RECOMMENDED RECORD: The Besnard Lakes: Are The Last of the Great Thunderstorm Warnings (Fat Cat/digital outlets)

 |   |  2 min read

RECOMMENDED RECORD: The Besnard Lakes: Are The Last of the Great Thunderstorm Warnings (Fat Cat/digital outlets)

From time to time Elsewhere will single out a recent release we recommend on vinyl, like this one which comes as double vinyl in a gatefold sleeve with a lyric sheet . . .

Every now and again a 21stcentury psychedelic rock band emerges with its roots in the classic late Sixties/early Seventies sound of mind-expanding music with a widescreen delivery.

Elsewhere has long had an affection for Seattle's Sky Cries Mary who emerged in the Nineties and continue to this day, and certain Meat Puppets albums. And when Flaming Lips nail it (as they did with American Head last year, one of our best of the year selections) they are unbeatable.

Into that rare company is Besnard Lakes out of Montreal who have been reaching for the wide spiritual sky for almost 20 years now across five albums full of dreamscape, melodic psyche-rock, some of which have been nominated for Canada's Polaris Music Prize.

So this band around husband and wife team of Jace Lasek and Olga Goreas have some real pedigree and experience, and it all comes together on their first album in five years, the gloriously cineramic The Besnard Lakes Are The Last of the Great Thunderstorm Warnings.

Lasek's falsetto (alongside his wife's gravity-free voice) will appeal to those who fell for American Head, but here with a more grandiose backdrop of synths, discreet elements of everything from dream-pop shoegaze, quivering ballads and epic prog to passages of minimalism, an oceanic wash of electronics (n the closing title track) and songs which build to soaring crescendoes (or can be as poppy as the Cowsills as on Our Heads, Our Hearts on Fire Again), Besnard Lakes ambitiously stake out their own territory.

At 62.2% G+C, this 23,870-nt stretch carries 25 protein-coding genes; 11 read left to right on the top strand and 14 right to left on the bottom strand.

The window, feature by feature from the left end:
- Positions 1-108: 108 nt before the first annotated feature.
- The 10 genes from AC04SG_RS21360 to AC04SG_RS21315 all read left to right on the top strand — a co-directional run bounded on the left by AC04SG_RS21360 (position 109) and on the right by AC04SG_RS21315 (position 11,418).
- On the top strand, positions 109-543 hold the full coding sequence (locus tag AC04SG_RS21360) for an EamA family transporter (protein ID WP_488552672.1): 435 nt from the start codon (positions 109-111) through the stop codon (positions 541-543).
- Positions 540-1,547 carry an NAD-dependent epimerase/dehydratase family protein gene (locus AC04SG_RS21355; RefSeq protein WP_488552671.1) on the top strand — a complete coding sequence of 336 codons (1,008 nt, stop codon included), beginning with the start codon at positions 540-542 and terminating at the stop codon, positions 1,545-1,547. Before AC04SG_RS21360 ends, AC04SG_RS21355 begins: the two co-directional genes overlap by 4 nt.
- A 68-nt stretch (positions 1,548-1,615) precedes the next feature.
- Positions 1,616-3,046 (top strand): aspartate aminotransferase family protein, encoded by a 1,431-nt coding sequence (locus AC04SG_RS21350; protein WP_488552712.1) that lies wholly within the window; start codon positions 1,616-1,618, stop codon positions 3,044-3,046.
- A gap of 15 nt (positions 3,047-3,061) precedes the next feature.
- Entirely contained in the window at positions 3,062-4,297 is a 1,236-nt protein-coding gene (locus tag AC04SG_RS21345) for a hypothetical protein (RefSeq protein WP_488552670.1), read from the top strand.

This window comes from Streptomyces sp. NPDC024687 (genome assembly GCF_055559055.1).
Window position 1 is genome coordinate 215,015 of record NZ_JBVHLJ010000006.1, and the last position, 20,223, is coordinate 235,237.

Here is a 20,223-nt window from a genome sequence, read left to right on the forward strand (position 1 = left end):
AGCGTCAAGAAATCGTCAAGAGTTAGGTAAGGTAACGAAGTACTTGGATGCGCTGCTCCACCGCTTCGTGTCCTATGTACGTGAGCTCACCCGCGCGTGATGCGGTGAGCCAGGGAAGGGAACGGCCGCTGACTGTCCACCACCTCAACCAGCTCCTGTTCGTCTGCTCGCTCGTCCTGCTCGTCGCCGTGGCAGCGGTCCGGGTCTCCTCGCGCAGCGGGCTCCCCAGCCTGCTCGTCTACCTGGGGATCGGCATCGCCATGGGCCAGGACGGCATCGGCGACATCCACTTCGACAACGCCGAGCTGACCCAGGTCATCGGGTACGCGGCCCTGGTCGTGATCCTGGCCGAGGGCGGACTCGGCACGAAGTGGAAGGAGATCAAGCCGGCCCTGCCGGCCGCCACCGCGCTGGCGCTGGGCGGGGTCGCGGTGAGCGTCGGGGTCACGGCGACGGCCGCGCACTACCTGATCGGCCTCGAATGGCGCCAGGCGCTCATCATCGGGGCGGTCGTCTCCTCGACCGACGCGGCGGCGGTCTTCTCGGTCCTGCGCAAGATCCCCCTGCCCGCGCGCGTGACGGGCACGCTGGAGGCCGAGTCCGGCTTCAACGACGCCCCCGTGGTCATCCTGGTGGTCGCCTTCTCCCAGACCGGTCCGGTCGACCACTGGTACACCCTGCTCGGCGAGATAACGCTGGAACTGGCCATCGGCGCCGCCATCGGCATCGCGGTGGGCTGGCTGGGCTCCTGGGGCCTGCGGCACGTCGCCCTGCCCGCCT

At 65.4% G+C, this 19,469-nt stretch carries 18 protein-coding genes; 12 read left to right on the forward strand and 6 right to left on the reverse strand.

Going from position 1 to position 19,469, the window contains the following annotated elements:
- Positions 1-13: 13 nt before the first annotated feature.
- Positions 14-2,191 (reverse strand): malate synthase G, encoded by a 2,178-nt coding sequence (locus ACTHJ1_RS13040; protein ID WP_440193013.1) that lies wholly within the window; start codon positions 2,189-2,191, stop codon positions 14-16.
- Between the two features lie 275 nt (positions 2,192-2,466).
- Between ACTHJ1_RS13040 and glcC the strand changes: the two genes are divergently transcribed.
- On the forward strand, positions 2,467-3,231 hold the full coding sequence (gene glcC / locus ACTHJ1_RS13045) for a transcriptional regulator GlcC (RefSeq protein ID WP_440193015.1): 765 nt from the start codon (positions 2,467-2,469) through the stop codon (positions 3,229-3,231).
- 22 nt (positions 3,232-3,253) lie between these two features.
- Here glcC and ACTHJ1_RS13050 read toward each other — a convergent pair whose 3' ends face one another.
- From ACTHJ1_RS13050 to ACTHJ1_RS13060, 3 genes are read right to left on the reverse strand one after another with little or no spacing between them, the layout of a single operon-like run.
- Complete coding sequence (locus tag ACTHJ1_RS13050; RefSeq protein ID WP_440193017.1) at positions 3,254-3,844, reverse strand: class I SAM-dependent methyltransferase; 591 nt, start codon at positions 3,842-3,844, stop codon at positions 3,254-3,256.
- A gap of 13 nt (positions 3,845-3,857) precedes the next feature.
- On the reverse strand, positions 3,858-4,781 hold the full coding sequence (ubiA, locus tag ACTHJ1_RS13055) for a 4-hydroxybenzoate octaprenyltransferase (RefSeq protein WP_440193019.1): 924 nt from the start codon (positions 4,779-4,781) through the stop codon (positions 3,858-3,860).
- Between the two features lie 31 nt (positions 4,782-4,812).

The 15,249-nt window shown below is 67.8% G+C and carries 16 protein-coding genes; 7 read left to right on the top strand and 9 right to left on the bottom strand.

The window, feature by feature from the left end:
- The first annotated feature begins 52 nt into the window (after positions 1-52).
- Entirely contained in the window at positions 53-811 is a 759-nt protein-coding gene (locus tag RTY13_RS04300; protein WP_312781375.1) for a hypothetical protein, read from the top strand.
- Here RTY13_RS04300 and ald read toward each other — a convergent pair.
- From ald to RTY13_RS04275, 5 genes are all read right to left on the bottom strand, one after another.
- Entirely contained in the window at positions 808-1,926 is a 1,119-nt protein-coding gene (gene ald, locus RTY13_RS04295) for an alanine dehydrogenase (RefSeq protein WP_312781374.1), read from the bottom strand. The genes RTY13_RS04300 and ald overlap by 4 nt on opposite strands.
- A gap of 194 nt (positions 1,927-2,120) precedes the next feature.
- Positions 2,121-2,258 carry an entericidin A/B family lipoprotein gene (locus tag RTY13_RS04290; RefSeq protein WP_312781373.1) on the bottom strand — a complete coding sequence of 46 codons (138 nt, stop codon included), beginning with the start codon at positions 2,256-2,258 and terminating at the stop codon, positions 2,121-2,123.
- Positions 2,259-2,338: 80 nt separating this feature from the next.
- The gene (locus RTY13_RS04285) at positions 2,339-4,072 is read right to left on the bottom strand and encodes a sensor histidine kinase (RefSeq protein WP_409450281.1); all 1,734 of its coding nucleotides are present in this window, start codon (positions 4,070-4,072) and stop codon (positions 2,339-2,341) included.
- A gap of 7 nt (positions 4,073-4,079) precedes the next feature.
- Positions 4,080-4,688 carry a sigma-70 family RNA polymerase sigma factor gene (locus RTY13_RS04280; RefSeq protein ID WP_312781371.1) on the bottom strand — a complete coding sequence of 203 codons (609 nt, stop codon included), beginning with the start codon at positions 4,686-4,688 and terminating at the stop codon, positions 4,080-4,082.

And possess it.

There is real depth here too: on the aching grandeur of the almost hallucinatory Christmas Can Wait inspired by the death of Lasek's father; The Father of Time Wakes Up which alludes to Prince . . .

Screen_Shot_2021_01_31_at_10.19.35_AMAnd, as with American Head, that tempered sadness adds emotional breadth to this suite of crafted psychedelic prog.

The Besnard Lakes Are The Last of the Great Thunderstorm Warnings comes as a double gatefold vinyl album where the sides are entitled Near Death, Death, After Death and Life.

When that overdue cheque comes in, this vinyl is what it will pay for.

.

You can hear and buy this album at bandcamp here.

.

southboundshoplogo

Limited edition vinyl and CD can be ordered through Southbound Records in Auckland.

.



Share It

Your Comments

post a comment

More from this section   Music articles index

Various Artists: The History of Rhythm and Blues 1942-52 (Rhythmandbluesrecords/Southbound 4 CD Set)

Various Artists: The History of Rhythm and Blues 1942-52 (Rhythmandbluesrecords/Southbound 4 CD Set)

If the previous collection in this excellent series -- which went from country blues in the Twenties to swing, boogie and jump jive in the early Forties -- laid out the ground, this equally fine... > Read more

Steve Gunn: Time Off (Paradise of Bachelors/Southbound)

Steve Gunn: Time Off (Paradise of Bachelors/Southbound)

In the late Sixties/early Seventies there were many acoustic/electric guitarists working the territory between British folk, Indian raga tuning and Middle Eastern sounds. But there are fewer... > Read more

Elsewhere at Elsewhere

THE BARGAIN BUY: Miles Davis; Tutu (Warners)

THE BARGAIN BUY: Miles Davis; Tutu (Warners)

For Davis' most pure jazz followers who had forgiven him the street corner funk of the late Sixties/early Seventies, the trumpter was a lost cause on his return in '81 after almost a decade without... > Read more

Dover, England: Just passing through

Dover, England: Just passing through

For generations of tourists and travelers, Dover – half of the year within sight of France just 35 kilometers away across the Channel – was the town that never was. Hardly more than... > Read more